It's only comparatively recently that I've returned to the world of being a desktop computer user. I built my own computer when I was in high school, and it died after 3 years (or so), and I replaced that with an Mac laptop, which I updated a couple of times, but until this last fall, that was my window onto the Internet and my main academic/scholarly tool for a long time. This "laptop only" modality, is I think pretty common among a layer of contemporary computer users. Students, Internet-industry professionals (start-ups, programmers/hackers of a certain breed, etc.) are all prone to this kind of setup. And the truth is, that given today's technology, just about any laptop will pretty much whatever anyone needs from it. There are some limitations on the high end, but not many.

Indeed the reason that I moved to a desktop was the realization that I do about 60% of my computering in the study, at my desk. I also found myself needing a lot more screen space [1] than any laptop that I'd like to carry on my back could provide. It is also nice to be able to have a computer that's always on (downloading, file server stuff, etc.) and always connected to the Internet. Nevertheless, I still have a laptop and I find that I use it a lot. I tend to write in the morning in the living room, I reflexively (though I've gotten better at leaving it at home) take the laptop with me when I leave the house.

I used to think that having more than one machine was a bit of a hassle, and I suppose it is, but I'm sort of interested in thinking about how folks--particularly people who also have a desktop--use laptops. My laptop, despite being really half as powerful as the desktop, is configured the same way my desktop is, it has all of the same software, and nearly all of the same data. This seems like an ideal situation from a workflow perspective, but I can respect that there are other approaches.

I end up using the laptop as a "change of pace," and as a "more focused" situation when I need to hunker down and write more seriously.

I intended this post to be less about general workflow stuff and more about my experiences with replacing my Macbook with the IBM/Lenovo Thinkpad X41t of which I've become quite enamored. Particularly, with respect to its "tablet," feature.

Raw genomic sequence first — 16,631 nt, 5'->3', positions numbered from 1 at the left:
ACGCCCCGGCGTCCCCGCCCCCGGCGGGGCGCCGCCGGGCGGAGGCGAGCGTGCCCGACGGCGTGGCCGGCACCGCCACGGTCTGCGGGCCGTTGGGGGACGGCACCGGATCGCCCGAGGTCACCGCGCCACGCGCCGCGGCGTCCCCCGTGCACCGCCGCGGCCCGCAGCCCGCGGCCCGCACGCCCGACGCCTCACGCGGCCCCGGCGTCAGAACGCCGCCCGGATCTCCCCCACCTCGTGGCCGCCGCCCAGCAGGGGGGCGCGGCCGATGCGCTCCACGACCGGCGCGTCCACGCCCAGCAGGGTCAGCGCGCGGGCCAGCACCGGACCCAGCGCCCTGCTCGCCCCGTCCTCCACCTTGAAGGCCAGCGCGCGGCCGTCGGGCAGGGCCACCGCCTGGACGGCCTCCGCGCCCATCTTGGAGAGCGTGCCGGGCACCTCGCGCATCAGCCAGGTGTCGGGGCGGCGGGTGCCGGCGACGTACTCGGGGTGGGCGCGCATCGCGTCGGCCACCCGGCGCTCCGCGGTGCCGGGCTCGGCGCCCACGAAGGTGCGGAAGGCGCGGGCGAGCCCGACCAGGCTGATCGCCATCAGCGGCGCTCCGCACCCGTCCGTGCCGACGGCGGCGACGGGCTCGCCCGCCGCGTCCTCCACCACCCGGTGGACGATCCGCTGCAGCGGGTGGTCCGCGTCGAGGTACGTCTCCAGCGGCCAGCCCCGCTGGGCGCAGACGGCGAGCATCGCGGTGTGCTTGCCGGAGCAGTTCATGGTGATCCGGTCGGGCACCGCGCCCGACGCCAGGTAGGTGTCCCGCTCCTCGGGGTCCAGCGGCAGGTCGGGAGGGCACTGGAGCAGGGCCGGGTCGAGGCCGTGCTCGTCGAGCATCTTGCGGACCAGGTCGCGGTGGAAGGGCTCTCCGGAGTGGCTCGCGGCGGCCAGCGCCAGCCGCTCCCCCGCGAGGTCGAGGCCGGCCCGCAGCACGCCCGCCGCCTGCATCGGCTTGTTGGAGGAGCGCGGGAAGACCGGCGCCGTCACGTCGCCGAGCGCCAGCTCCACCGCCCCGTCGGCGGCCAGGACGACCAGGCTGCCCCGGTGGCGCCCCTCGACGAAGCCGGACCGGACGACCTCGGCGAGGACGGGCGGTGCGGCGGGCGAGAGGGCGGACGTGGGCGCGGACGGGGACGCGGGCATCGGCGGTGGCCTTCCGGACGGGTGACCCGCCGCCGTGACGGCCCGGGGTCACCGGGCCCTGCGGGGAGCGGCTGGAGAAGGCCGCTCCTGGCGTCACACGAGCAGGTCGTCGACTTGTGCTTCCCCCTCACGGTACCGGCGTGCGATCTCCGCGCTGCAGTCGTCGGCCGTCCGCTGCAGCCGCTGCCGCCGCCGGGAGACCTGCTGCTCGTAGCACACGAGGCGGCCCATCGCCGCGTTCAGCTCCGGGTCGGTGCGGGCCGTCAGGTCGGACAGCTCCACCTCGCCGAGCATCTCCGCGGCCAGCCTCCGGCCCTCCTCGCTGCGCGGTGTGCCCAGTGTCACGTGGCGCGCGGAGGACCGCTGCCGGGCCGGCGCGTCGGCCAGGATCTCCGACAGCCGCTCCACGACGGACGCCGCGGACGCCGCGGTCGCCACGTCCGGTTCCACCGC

A few weeks ago I started to use the Macbook again incidentally, and my conclusion from this experience is that, while I have a lot of respect for OS X and the mac platform, it's not something that I want to use myself in any kind of day to day way. So I'm back using the thinkpad, and I'm tracking around for a second one (long story) so that I can sell the macbook without hurting the family's ecology [2] of computers. And it's a great thing. In a sort of minimalistic and technologically frugal sort of way, this machine does everything I need of a laptop, which is kind of cool

When I got the laptop, I was really excited about the prospect of having a tablet-formed machine. I could annotate PDFs effectively, I could read ebooks more comfortably in bed or on the couch. Turns out to not quite be the case.

Basically the implementation of the tablet part of the computer is perfect: the hinge is great, the texture of the screen is great, it just works--even on Linux. The problem? I don't have a hell of a lot of use for a computer without a keyboard. I like the experience of being able to turn it into a tablet to be able to concentrate a little bit better at the document at hand. That's useful. But the truth is I use it, maybe once a week if that.

Does anyone else have a tablet and if so, how much do you use it as such, or is there something really cool about tablets that I've totally missed?

Onward and Upward!

[1]I have something like 40 diagonal inches these days, on my main machine which is probably a bit of overkill. My issue on the Macbook screen was that I could have 30 windows open just fine (with Expose, which is really, a godsend) as long as I was working on a constrained number of projects. When I started having a bunch of "work things" on top of my usual cluster "tycho things," what had been pretty efficient became me spending forever finding the right text editor window. Magically the Awesome window manager that I use, manages to provide a lot more "conceptual" space for doing work, while also cutting down on distractions, without exactly tying conceptual space to physical space. Nifty stuff, really.
[2]When I got the thinkpad, I had intended to use it for a few weeks and then give it to my father, who'd been relegated to the oldest computer in the family computer ecology (an ibook). This was insurance against unanticipated systems failure (the last time a computer in died, there was... significant strife.) But, it turns out that the ibook has discovered a second life as the stereo system's Brain, and as I have the thinkpad... You can see where this is going.